These warnings will include new hazard, impact, source information and updated Call to Action statements. The weather service hopes the new warnings will get members of the public to take potentially life-saving actions faster.
St. Louis Warning Coordination Meteorologist Jim Kramper says this is the beginning of a test. “We think the warning process and the result is going to be overhauled eventually in a bigger fashion, but we just can’t do it at once. We’re going to take steps, and this is probably the first step.”
The warnings are being tested in five weather service offices covering most of Missouri and parts of Illinois and Kansas. Kramper explains why the Weather Service chose these offices. “They wanted to try to get offices that have been effected by strong tornadoes recently, and try to get a variety as well. Kansas sometimes looks at their storms differently than a lot of people in St. Louis do. So we’ll have a lot of variety in terms of the people that are going to be exposed to this new type of warning.”
Those offices’ coverage areas do not include the Bootheel and Scotland and Clark counties in far northeast Missouri.
The updates are based on the findings of the Weather Service and social scientists, who have studied people’s behavior when severe weather hits in events like the May 22, 2011 Joplin tornado. Kramper says they’ve learned that most people, upon hearing a warning, will look for more information.
“They hear ‘tornado warning,’ in most cases they’re going to take a look outside, they’re going to see what’s going on. Is there anything right there in the vicinity or does it look clear? Maybe they can see the dark cloud off in the distance. Or, maybe all of a sudden they can see the wind howling outside. That’s what we have found people do. They don’t really take action just because they hear this warning. They’re going to assess the situation their situation and find out, ‘What do I really need to do?'”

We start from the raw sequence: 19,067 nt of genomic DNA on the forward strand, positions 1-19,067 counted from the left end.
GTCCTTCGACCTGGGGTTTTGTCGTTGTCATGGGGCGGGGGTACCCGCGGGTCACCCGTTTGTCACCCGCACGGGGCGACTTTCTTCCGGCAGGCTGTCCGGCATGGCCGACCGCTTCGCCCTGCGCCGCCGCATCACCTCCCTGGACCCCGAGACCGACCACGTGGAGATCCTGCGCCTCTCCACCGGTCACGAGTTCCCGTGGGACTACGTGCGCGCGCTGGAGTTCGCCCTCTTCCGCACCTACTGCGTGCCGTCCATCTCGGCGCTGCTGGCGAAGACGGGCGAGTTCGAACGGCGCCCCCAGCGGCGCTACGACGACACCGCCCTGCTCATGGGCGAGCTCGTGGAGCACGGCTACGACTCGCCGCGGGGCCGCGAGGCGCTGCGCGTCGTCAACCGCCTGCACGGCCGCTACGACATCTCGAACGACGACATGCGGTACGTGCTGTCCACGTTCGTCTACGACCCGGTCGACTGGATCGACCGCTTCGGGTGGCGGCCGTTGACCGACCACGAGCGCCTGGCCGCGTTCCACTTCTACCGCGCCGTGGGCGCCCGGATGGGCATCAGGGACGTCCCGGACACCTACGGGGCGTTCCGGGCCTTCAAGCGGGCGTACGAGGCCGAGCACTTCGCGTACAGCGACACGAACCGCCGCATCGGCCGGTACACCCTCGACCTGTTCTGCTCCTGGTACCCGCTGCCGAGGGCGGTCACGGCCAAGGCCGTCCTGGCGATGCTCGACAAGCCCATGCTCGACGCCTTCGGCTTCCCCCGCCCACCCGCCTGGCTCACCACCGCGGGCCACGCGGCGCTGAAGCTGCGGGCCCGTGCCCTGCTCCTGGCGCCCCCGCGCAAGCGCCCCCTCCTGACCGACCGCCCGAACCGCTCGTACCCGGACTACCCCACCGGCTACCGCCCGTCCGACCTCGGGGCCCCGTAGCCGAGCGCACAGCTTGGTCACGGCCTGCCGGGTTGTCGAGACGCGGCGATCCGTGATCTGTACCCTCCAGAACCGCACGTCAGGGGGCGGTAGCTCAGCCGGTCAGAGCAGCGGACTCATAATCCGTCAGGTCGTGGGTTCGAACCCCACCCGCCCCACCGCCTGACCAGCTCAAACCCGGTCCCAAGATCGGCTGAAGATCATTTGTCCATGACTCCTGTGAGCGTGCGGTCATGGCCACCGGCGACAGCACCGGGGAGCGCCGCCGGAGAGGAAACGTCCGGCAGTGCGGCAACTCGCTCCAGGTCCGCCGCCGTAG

Some things might not change, however. Kramper says for instance, the Weather Service has no say in what county and city officials do with local outdoor warning sirens.
“The local warning systems are controlled by local authorities. We’re hopeful that they will take this additional information that we’re going to try and make it easy for them to see the warnings and they’ll use that when they make their decisions … but what they decide in terms of turning them on or not is still going to be totally up to them.”
Much of the time, the public does not read these warnings with their own eyes. Rather, they get the information from media outlets. Kramper says how media outlets will pass it along is up to them. Then, it’s up to the public what they do with that information.
See examples of the warnings being tested, with the new language highlighted: